Marcin Bialoblocki disqualified after smashing 25-mile time trial record with 43-00

Polish rider's time is wiped off after he rode down centre of dual carriageway.

Marcin Bialoblocki riding for Poland at the 2015 World Championships
(Image credit: Sunada)

Marcin Bialoblocki has been disqualified from Sunday's Realteam.co.uk 25-mile time trial after setting what would have been a new competition record for the distance.

Bialoblocki clocked a provisional time of exactly 43 minutes for the 25-mile effort (giving an average speed of 35mph/56kmh), 1-04 faster than the competition record, also set by Bialoblocki, in 2016.

However the Polish rider has now been disqualified from the event after it was decided that he was riding too far out from the left of the road, close to the centre line of the A465 dual carriageway in Wales where the event was held.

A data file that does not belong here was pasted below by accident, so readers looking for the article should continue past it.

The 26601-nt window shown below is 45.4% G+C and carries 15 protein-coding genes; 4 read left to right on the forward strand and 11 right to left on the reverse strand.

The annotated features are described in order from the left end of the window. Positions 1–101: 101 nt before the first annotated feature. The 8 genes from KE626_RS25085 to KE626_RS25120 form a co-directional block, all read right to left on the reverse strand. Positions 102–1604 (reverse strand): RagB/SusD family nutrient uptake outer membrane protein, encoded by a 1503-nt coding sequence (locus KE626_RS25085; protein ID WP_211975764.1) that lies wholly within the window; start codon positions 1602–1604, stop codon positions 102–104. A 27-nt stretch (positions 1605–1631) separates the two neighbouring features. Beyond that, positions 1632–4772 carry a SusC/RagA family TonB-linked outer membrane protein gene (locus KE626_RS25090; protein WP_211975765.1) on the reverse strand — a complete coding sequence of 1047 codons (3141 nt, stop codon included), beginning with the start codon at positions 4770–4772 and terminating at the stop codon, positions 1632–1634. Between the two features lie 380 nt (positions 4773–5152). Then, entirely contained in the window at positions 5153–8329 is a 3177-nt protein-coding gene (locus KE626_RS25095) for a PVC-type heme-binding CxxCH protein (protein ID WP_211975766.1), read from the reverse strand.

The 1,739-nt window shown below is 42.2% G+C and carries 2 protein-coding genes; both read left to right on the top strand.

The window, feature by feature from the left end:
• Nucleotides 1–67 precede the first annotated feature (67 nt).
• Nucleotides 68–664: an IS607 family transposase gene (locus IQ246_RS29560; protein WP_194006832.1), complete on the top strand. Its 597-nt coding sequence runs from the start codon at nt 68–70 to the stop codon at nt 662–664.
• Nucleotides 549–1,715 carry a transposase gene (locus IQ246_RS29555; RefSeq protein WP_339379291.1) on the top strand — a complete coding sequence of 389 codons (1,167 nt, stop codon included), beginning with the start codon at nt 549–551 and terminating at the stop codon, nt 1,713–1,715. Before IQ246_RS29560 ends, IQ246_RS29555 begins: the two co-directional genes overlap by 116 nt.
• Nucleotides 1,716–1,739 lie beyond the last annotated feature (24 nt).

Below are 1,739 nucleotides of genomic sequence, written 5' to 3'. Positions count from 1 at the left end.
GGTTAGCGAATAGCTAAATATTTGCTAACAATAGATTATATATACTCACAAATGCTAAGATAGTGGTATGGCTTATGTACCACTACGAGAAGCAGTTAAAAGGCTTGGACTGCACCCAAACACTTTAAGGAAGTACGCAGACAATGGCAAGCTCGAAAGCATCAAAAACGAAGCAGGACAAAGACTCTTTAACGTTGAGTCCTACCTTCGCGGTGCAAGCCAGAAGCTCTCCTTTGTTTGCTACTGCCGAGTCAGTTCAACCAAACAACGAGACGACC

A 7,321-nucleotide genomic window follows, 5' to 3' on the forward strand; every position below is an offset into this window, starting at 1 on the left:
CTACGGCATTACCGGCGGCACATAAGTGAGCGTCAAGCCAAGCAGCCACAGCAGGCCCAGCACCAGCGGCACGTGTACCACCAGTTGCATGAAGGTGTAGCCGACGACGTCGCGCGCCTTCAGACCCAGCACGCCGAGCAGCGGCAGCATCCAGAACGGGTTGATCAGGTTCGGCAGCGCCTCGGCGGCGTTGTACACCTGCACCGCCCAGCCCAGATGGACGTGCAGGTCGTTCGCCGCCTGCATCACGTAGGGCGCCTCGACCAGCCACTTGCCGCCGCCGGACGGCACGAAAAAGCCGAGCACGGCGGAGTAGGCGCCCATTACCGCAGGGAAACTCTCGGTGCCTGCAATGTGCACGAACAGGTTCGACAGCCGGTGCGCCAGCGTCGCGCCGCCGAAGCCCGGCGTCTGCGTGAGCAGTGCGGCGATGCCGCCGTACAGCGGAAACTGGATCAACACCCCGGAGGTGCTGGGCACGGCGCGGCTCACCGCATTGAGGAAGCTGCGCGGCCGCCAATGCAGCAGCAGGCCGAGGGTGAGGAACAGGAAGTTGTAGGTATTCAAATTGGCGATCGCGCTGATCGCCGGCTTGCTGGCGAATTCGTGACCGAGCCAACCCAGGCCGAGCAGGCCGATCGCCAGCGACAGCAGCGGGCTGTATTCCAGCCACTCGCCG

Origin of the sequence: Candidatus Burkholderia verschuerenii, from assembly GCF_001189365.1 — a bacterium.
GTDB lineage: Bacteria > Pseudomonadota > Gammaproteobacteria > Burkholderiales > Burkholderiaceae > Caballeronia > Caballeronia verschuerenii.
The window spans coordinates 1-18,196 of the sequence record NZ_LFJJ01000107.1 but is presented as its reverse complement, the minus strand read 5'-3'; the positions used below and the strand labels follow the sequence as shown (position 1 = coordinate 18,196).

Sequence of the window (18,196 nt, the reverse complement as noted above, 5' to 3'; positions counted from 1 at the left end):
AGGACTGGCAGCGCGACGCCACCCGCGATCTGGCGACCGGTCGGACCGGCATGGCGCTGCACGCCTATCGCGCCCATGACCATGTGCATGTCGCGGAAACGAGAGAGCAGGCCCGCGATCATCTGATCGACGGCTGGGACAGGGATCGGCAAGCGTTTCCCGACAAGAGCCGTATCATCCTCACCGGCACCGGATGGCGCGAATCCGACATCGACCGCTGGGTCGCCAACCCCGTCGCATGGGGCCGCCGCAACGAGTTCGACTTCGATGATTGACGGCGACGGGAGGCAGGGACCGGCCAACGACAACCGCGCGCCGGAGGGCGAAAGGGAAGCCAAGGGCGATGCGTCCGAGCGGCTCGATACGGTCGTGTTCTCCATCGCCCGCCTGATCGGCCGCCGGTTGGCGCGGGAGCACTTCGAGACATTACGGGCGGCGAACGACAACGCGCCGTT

>>> Marcin Bialoblocki smashes Alex Dowsett's 10-mile time trial record with 16-35

According to Cycling Time Trials regulations, competitors "must ride on the left hand side of the left lane" of dual carriageways except when overtaking or making right-hand turns. This prohibits the practice of riding down the centre line of a dual carriageway, which forces traffic into a single line and to pass closer to the rider, therefore giving an aerodynamic benefit.

Bialoblocki, a professional rider with CCC Sprandi Polkowice (but officially riding for Somerset Road Club in the event), is able to appeal the disqualification to the South Wales District Committee.

With Bialoblocki disqualified, victory went to Andy Jackson (SSLL Racing Team) in a time of 46-56.

Thank you for reading 5 articles this month* Join now for unlimited access

Enjoy your first month for just £1 / $1 / €1

*Read 5 free articles per month without a subscription

Join now for unlimited access

Try first month for just £1 / $1 / €1

Henry Robertshaw began his time at Cycling Weekly working with the tech team, writing reviews, buying guides and appearing in videos advising on how to dress for the seasons. He later moved over to the news team, where his work focused on the professional peloton as well as legislation and provision for cycling. He's since moved his career in a new direction, with a role at the Department for Environment, Food and Rural Affairs.